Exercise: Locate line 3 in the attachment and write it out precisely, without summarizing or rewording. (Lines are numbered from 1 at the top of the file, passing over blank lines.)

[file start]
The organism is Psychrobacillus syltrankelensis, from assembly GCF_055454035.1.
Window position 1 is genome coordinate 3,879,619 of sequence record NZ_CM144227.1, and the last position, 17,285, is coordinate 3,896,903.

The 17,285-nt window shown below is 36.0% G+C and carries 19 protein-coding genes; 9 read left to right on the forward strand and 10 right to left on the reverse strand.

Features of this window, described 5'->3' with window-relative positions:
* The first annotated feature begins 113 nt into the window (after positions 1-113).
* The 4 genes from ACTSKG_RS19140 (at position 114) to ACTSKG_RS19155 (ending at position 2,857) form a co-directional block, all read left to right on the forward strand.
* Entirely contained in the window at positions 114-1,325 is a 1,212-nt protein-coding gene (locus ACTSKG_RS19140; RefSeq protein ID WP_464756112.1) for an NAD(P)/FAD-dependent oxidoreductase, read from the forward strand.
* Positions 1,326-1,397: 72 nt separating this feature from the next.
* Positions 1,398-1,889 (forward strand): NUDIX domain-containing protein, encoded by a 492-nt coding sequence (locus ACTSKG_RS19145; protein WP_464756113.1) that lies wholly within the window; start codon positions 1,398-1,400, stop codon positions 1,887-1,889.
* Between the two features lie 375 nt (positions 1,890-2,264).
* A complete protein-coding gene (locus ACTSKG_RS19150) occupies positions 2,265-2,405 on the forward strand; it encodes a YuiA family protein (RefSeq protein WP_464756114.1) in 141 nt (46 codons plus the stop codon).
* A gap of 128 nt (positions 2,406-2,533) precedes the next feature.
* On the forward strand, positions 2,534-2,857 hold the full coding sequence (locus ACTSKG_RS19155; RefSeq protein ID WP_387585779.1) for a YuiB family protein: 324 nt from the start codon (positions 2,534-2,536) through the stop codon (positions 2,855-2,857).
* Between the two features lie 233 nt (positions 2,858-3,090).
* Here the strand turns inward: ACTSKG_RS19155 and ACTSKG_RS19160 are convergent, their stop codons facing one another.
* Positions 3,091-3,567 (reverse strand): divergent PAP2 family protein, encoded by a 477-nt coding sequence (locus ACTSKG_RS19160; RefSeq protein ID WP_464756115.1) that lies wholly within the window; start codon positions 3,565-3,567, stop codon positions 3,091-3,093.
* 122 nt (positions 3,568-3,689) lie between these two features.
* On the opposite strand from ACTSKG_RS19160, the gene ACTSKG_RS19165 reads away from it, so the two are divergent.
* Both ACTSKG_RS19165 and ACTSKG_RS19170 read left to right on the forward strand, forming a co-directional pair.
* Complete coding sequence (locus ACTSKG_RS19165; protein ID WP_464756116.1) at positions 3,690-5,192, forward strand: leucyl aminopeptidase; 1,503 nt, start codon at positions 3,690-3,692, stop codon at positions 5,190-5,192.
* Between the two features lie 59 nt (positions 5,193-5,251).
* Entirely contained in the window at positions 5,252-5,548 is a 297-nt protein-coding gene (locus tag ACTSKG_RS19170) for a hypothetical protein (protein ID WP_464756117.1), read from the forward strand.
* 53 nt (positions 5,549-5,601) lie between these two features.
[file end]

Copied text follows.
The 17,285-nt window shown below is 36.0% G+C and carries 19 protein-coding genes; 9 read left to right on the forward strand and 10 right to left on the reverse strand.